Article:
Ed Monreal, Manila International Airport Authority (MIAA) general manager, said that since the reopening of the runway at 11:30 a.m. on Saturday, 681 flights, or roughly 136,200 passengers, had flown in and out of the country’s premiere gateway.

One of those who were able to fly back to Manila on Sunday was businessman Fernando Alido.

20 hours in Mactan

Alido, who went to Cebu with his family and office staff for a convention on Aug. 13, had to spend 20 hours at Mactan-Cebu International Airport.

“The handling of the situation by the airline and airport was unsatisfactory,” Alido said upon his arrival in Manila on Sunday afternoon.

Alido’s staff was able to take off on Friday after the Xiamen plane was removed from the field, but he and his family were booked on a flight that was supposed to leave at 4:55 p.m. on Saturday.

Asked to disembark

The flight was delayed to 7 p.m., then 8 p.m., then 9 p.m. The passengers were only allowed to board at 10 p.m. But after an hour on board the plane, the passengers were asked to disembark as the flight was canceled because of the chaos in Manila.

Alido, his wife and young son were only able to leave Cebu at 12:32 p.m. on Sunday after signing a quit-claim in exchange for P3,000 and three one-way tickets to any local destination.

Speaking to reporters on Sunday, Monreal said Naia Terminals 2, 3 and 4 were “going back to normal,” while congestion at Terminal 1 had significantly eased.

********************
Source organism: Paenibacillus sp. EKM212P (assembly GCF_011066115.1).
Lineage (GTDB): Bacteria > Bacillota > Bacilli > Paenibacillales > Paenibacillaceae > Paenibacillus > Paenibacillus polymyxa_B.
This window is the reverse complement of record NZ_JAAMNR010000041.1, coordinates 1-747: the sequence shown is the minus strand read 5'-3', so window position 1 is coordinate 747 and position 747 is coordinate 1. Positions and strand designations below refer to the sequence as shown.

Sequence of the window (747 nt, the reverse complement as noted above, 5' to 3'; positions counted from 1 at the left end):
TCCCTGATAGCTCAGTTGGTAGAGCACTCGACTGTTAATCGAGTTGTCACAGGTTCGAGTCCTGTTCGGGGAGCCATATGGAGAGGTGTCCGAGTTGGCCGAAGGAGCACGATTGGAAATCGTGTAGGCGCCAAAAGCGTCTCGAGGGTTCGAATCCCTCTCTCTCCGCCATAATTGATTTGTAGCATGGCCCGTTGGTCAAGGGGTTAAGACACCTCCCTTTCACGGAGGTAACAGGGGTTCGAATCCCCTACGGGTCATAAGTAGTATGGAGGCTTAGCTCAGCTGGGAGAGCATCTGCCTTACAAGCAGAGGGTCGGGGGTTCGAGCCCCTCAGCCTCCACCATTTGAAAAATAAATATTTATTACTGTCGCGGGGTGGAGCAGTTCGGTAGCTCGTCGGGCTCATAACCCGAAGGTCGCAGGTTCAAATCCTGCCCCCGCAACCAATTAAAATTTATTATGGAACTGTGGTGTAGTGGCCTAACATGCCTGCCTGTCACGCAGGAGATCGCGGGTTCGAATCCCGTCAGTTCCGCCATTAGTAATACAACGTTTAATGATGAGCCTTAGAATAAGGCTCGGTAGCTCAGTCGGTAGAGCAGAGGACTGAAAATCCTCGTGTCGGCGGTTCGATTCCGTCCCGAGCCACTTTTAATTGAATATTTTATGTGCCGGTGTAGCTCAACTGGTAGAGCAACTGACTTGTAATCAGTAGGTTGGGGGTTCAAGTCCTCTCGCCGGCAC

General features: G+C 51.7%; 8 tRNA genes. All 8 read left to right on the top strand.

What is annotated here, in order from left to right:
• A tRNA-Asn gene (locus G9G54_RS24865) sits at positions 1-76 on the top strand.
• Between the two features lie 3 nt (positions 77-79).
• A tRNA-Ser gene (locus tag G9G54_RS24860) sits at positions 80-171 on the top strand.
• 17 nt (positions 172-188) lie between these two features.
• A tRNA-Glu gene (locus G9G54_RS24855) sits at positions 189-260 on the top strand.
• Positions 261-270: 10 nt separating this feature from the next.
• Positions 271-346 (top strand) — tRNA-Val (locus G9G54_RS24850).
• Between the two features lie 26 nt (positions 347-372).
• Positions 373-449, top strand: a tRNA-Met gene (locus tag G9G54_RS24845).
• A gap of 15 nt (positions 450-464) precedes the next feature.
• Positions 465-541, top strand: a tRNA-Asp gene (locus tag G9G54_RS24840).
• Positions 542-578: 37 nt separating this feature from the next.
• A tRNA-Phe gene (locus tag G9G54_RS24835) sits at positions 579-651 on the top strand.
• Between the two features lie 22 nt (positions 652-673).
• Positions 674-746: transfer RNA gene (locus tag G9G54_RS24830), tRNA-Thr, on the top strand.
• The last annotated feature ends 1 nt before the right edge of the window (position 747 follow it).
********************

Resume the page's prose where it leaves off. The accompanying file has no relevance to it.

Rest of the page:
New Xiamen Air disruption

In the rush to transport increasingly restless passengers out of Naia, however, Xiamen Air ended up giving airport officials another headache when it brought in four recovery flights on Saturday without coordinating with the MIAA.

Monreal said the airline had not asked for clearance for the four new flights, which again disrupted operations because of the domino effect it had on limited parking slots, equipment and gate assignments.

At least 35 flights, mostly from international destinations, were diverted to Clark International Airport in Pampanga province on Friday and Saturday.

More than 8,000 passengers disembarked and were bused to Manila.

Congressional probe

As expected, the Senate and the House of Representatives will conduct inquiries into the Naia snafu.

Sen. Grace Poe, chair of the Senate public services panel, said she would seek an explanation from airport authorities about the “paralysis of the country’s main gateway” as the removal of the stalled passenger jet stretched for two days.

Catanduanes Rep. Cesar Sarmiento, chair of the House transportation committee, said Thursday night’s incident should prompt the government to hasten the construction of Naia’s “twin airport” outside Metro Manila. —WITH REPORTS FROM DJ YAP AND MARLON RAMOS IN MANILA; SHIENA BARRAMEDA; AND TONETTE OREJAS AND ALLAN MACATUNO

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TAGS: Boeing 737-800, Ed Monreal, Hugpong ng Pagbabago, Miaa, NAIA runway mishap, Sara Duterte, Xiamen Air